Home Finance Italy wants to tax crypto-currency gains at 26% from 2023

Italy wants to tax crypto-currency gains at 26% from 2023

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Italy’s new government plans to impose a 26% tax on capital gains from crypto trading, according to the draft budget for next year. The ruling center-right coalition is also preparing to force Italians to declare their digital assets and pay 14% on their holdings.

The Italian government plans to tap into the profits of crypto-currencies.

Authorities in Rome appear poised to expand and tighten regulations on the disclosure and taxation of digital assets. The change is likely to come with Italy’s 2023 budget, which is expected to target profits from crypto-currency wealth and trading.

A provision in the budget, proposed by the right-wing government led by Prime Minister Giorgia Meloni, extends a 26 percent levy on capital gains above a €2,000 threshold to crypto assets, Bloomberg reported.

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The ruling coalition, elected in late September, is also proposing that taxpayers declare the value of their digital assets from January 1, 2023, and be taxed at a 14% rate. The aim is to encourage Italian taxpayers to disclose their assets in their tax returns.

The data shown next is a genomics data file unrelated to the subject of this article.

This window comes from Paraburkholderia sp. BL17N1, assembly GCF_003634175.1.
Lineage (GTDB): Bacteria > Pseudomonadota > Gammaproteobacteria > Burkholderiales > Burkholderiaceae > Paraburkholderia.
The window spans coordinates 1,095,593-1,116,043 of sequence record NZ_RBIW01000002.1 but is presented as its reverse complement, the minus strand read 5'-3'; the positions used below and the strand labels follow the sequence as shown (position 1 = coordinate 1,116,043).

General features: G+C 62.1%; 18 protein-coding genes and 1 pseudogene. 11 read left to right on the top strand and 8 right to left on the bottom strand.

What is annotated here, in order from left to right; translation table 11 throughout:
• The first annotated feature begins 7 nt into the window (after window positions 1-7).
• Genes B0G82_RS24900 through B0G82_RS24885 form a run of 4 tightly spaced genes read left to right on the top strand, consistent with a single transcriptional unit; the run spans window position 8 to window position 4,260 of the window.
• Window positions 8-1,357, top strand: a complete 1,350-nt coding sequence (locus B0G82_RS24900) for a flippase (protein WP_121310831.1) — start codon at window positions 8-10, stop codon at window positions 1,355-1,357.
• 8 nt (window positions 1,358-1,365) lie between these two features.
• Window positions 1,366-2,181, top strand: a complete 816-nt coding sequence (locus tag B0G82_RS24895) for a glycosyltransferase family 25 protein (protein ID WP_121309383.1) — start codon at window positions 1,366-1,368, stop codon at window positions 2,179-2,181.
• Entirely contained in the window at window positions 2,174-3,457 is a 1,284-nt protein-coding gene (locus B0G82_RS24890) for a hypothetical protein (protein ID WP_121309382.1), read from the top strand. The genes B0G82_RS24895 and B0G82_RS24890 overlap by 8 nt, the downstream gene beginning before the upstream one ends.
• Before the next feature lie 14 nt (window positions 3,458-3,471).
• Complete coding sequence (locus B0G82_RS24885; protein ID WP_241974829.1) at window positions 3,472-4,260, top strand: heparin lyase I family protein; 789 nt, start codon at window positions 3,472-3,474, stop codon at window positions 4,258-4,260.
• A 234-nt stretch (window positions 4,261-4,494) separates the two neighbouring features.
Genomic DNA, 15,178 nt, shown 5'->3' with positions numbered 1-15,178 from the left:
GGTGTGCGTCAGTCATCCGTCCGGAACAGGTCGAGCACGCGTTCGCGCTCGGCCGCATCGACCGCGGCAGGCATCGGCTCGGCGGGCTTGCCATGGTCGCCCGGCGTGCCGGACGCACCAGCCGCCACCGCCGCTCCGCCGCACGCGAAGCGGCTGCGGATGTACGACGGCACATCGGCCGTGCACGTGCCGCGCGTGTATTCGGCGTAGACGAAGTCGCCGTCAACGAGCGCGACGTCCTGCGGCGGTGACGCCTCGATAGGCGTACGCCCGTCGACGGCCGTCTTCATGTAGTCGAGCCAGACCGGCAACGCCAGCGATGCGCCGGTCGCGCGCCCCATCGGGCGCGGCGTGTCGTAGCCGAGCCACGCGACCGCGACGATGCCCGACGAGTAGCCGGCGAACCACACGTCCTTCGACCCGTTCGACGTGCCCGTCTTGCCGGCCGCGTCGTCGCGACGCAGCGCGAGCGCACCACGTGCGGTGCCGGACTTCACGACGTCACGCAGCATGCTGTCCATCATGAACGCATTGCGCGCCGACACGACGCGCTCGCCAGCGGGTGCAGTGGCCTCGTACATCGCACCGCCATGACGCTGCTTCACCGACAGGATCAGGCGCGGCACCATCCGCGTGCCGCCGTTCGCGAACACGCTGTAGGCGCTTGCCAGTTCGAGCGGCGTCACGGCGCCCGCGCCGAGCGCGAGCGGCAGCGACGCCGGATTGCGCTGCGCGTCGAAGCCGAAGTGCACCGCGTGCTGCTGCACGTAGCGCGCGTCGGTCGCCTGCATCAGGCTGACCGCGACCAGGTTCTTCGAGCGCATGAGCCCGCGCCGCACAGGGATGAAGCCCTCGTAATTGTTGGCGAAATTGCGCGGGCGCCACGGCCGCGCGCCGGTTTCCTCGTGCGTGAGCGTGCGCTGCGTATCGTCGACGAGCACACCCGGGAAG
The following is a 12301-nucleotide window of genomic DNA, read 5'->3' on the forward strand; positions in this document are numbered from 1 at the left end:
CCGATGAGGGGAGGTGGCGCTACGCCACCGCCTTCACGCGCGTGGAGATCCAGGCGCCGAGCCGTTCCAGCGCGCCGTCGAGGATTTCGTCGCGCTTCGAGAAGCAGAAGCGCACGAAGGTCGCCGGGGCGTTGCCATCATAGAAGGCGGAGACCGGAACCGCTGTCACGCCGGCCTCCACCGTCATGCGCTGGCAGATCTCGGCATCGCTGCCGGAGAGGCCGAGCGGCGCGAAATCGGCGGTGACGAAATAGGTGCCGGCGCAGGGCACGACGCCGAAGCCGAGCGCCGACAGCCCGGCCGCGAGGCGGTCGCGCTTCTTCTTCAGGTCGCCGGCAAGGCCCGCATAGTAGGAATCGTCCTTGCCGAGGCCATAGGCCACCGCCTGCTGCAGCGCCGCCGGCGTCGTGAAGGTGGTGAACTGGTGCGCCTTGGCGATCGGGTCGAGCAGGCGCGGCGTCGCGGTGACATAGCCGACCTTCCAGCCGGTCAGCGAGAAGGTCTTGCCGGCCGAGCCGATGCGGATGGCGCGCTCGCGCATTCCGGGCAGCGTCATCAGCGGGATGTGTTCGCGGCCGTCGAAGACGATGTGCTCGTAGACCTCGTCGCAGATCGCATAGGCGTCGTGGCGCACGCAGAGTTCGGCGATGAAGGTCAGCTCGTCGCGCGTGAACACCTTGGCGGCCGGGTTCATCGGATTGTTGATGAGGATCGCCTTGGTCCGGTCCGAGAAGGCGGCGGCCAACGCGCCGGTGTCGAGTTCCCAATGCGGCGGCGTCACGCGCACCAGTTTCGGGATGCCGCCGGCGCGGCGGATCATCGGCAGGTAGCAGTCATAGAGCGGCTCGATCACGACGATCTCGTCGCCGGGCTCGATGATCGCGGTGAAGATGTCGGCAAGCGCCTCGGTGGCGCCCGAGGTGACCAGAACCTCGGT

Under current tax rules, digital currencies and tokens are treated in Italy as foreign currency that is subject to lower taxation. The bill, which may still see amendments in parliament, also introduces disclosure requirements and extends stamp duty to cryptocurrencies.

About 1.3 million Italians (2.3% of the country’s population) own crypto assets, the report notes, citing data from Triple A. This compares to 5 percent in the UK and 3.3 percent in France.

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Giorgia Meloni, Italy’s first female executive in Rome and leader of the far-right Brothers of Italy party, has previously campaigned for lower taxes.

Her government’s tougher stance on crypto-currencies now follows in the footsteps of Portugal, one of the most crypto-friendly EU members, which revealed in October its intention to tax short-term crypto-currency profits at 28 percent starting next year. It also comes amid a global tightening of regulations after a wave of crypto industry failures, such as the recent collapse of crypto-currency exchange FTX.

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